Reagan’s Congress created mandatory minimum prison sentences for drug crimes including possession of small amounts of marijuana in the 1980s and the federal prison population grew exponentially. Reagan’s administration gave the CCA their first contract in 1983.
The institutionalization of mandatory minimum sentencing stressed state and local corrections facilities to their limits and catalyzed an explosion in the private prison industry which also provides cheap labor to produce all of the helmets, uniforms, dogtags, ammo-belts, body armour and much more equipment and supplies for the military industrial complex.
Reagan’s successor, President George Bush Senior, didn’t depart from his demigod’s policies on pot. Neither did President Bill “I didn’t inhale” Clinton. George W. Bush and Dick Cheney were so tight with the CCA that they actually appointed its General Council of the CCA to a to a lifetime appointment on the U.S. District Court for the Middle District of Tennessee.
The trend toward private prisons and big pharma hasn’t slow down during President Barack Obama’s presidency either. However the President does deserve credit as an “enabler” of marijuana legalization for not spending a lot of Federal resources to oppose decisions made by individual states. Though President Obama has not officially endorsed marijuana legalization.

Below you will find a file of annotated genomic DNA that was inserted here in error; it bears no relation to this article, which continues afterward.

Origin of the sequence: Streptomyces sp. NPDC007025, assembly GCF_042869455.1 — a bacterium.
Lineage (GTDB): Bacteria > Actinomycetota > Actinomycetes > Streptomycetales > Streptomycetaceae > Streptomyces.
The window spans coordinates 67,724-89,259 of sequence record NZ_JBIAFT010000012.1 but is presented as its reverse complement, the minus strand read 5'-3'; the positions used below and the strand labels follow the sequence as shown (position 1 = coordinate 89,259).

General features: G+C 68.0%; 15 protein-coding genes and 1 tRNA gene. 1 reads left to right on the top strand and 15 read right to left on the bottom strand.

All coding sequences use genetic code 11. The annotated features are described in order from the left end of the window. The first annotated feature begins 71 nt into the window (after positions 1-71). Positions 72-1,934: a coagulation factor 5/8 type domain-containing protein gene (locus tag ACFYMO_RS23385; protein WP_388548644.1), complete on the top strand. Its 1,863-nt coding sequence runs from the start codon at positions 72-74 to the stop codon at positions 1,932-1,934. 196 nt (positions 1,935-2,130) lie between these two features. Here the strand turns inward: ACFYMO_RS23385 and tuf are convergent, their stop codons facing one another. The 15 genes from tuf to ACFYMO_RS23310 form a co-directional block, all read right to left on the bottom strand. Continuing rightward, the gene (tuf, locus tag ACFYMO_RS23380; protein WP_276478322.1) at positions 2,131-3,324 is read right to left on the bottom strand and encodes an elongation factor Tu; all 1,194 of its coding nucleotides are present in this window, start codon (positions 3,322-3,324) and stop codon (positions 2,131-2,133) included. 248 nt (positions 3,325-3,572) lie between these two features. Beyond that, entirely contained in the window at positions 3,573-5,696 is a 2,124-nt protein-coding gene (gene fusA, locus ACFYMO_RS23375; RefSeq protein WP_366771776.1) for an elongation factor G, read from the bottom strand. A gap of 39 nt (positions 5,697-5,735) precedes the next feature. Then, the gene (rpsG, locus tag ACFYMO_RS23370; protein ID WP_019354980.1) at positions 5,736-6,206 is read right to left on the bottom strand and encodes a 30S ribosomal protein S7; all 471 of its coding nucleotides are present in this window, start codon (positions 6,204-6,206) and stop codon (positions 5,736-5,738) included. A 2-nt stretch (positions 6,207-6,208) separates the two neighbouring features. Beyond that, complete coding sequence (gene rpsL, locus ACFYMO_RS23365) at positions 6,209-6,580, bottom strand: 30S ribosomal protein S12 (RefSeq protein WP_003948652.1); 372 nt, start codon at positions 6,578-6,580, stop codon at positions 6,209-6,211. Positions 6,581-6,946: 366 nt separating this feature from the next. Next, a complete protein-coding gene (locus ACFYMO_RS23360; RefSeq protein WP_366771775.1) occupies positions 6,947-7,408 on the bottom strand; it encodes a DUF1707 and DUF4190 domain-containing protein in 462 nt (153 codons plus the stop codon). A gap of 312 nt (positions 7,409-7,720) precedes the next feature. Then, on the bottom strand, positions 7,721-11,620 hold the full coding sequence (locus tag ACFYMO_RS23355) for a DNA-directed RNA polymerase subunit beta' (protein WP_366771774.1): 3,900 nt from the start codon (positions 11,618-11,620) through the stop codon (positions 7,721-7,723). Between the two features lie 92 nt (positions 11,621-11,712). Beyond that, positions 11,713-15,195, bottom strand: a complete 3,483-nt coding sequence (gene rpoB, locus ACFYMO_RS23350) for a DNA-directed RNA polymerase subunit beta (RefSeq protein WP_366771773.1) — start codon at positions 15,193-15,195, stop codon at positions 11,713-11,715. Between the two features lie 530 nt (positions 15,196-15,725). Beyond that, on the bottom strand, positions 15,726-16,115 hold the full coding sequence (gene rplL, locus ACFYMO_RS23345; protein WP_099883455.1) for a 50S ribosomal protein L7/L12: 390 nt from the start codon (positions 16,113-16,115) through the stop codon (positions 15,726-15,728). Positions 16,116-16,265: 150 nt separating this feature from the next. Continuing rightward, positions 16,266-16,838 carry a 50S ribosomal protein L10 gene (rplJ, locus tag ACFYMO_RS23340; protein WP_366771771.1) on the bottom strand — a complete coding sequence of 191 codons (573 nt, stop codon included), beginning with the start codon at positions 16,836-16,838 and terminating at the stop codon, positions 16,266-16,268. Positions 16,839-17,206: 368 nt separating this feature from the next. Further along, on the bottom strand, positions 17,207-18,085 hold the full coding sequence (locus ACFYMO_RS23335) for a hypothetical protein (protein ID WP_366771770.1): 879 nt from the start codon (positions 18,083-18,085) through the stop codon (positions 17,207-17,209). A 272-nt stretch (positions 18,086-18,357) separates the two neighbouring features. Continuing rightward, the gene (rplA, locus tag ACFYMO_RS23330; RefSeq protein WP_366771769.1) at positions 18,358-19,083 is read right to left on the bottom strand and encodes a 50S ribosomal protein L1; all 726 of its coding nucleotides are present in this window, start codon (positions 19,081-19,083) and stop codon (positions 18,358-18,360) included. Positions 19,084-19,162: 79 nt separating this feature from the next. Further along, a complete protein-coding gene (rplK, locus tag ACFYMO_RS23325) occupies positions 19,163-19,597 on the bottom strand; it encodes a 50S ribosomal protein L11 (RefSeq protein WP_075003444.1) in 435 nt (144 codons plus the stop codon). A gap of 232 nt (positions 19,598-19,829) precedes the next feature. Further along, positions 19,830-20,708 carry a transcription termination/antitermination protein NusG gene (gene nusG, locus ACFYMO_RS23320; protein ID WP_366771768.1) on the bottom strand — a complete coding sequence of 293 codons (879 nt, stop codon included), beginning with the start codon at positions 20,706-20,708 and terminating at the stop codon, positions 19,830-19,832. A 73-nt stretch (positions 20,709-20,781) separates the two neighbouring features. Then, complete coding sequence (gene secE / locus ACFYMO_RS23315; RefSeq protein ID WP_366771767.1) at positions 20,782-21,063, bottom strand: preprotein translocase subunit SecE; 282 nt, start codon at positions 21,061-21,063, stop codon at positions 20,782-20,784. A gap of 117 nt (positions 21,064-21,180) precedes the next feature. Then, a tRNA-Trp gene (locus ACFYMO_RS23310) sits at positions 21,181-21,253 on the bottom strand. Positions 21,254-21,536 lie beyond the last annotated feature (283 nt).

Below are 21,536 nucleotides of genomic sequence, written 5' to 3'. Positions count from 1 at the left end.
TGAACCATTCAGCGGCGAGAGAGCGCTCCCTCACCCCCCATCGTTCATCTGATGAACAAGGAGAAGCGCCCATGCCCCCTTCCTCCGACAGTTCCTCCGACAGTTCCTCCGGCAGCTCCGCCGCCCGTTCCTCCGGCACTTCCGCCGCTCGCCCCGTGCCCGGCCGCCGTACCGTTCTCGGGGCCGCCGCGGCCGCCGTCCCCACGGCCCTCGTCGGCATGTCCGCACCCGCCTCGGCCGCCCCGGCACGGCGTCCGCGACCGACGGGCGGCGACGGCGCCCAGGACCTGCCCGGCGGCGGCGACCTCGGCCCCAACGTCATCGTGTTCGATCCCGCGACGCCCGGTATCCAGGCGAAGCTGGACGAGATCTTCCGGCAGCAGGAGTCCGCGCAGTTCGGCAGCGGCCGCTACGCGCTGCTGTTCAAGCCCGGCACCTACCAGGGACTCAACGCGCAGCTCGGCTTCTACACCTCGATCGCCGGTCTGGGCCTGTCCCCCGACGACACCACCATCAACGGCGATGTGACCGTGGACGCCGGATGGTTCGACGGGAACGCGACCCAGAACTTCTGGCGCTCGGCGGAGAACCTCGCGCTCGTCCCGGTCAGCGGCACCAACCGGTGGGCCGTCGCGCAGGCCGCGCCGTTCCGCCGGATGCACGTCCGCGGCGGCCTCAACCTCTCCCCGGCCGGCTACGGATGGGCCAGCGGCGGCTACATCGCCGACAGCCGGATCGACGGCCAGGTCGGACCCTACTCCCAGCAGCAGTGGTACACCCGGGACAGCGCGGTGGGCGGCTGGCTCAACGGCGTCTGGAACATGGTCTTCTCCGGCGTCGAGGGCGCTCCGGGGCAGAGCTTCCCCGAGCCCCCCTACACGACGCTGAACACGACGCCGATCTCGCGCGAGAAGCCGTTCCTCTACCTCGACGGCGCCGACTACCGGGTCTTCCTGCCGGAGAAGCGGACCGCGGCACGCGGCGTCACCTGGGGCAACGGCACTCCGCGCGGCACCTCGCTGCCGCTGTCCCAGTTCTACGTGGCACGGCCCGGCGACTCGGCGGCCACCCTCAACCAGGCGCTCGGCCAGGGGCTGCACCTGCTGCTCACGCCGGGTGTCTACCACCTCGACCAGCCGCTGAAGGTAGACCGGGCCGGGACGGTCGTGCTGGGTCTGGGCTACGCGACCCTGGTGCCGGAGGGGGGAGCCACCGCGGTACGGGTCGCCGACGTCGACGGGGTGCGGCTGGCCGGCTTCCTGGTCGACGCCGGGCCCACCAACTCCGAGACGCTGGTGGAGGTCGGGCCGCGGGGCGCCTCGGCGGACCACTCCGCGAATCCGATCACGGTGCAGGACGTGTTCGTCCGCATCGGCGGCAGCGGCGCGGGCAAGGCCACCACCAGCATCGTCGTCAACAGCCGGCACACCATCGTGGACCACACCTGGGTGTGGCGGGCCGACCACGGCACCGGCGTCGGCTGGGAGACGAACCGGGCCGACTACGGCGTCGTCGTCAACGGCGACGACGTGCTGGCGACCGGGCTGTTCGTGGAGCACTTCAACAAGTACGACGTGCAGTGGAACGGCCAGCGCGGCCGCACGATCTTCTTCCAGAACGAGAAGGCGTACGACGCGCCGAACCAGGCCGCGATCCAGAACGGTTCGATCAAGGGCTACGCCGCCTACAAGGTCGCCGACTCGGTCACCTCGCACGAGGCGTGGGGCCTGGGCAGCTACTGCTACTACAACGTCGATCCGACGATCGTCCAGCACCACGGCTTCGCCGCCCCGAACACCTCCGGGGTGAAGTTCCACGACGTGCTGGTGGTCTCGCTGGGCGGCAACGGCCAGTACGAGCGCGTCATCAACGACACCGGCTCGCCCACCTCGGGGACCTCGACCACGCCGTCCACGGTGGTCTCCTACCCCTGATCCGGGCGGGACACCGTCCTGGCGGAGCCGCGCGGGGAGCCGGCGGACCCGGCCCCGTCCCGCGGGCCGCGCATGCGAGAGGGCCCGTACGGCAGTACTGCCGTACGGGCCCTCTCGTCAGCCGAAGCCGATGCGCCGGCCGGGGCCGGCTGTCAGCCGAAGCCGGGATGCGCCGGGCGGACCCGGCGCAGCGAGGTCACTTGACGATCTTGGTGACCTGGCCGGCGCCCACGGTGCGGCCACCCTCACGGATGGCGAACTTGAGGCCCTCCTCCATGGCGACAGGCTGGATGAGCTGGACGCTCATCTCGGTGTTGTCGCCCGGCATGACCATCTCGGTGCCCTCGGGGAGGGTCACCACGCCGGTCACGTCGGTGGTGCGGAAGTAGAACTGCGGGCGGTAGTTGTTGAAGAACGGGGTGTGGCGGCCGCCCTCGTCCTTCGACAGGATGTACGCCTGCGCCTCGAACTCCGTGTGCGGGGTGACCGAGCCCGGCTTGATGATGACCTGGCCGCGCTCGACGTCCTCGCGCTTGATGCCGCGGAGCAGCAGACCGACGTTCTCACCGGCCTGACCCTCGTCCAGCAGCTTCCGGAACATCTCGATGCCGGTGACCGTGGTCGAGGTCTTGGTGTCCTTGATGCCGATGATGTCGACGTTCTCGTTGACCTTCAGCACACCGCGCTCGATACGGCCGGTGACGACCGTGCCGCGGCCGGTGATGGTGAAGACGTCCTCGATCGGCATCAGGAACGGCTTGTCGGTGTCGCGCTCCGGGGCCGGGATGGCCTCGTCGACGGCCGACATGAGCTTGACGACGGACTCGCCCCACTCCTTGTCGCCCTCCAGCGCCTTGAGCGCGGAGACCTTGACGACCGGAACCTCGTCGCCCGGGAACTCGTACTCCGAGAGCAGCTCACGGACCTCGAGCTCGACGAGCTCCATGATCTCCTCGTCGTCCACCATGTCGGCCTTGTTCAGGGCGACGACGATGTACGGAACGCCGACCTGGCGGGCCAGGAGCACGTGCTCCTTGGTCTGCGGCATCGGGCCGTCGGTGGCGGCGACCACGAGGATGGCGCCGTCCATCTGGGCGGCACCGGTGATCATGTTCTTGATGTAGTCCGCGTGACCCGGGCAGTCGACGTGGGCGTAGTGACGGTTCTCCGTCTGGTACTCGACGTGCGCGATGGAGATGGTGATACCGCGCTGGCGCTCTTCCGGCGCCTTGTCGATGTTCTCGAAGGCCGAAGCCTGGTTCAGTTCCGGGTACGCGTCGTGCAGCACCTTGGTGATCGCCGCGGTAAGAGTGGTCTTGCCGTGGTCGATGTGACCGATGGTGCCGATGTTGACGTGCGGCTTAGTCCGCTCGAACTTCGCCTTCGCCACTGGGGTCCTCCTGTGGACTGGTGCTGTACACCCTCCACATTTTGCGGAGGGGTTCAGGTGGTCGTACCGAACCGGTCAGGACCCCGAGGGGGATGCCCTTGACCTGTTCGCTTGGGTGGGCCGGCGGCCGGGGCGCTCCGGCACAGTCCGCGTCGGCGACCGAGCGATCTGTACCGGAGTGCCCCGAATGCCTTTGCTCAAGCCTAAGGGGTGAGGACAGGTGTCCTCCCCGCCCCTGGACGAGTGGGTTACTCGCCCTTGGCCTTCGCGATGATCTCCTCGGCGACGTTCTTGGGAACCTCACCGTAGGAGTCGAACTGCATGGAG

Barack Obama’s presidency demonstrates that the extent to which the trend of individual states to legalize marijuana can be expected to continue depends heavily upon who our next President of the United States of America will be.
Marijuana legalization will be a huge issue the upcoming 2016 election, yet if you do your homework you will quickly notice that there isn’t a single mainstream political candidate that has endorsed regulated and taxed marijuana.
Rick Perry has allowed marijuana decriminalization in his state of Texas and supports the rights of states to decide for themselves, even though he doesn’t support marijuana legalization himself. Rand Paul supports banking access for cannabis industry companies. Even popular Democratic contenders like Bernie Sanders is an entire step completely behind the clear majority of Americans who support recreational marijuana legalization. And Hillary Clinton has actually taken funds from the CCA and GEO.
While the leading candidates in the 2016 Presidential Election don’t show much hope for legalization of marijuana, the recent trend of states who have legalized the drug and reaped the benefits provides hope. Despite competing interests from large corporations, if marijuana were to be legalized, it could turn the recreational marijuana industry into a boom, and provides states with an influx of tax revenue in the process.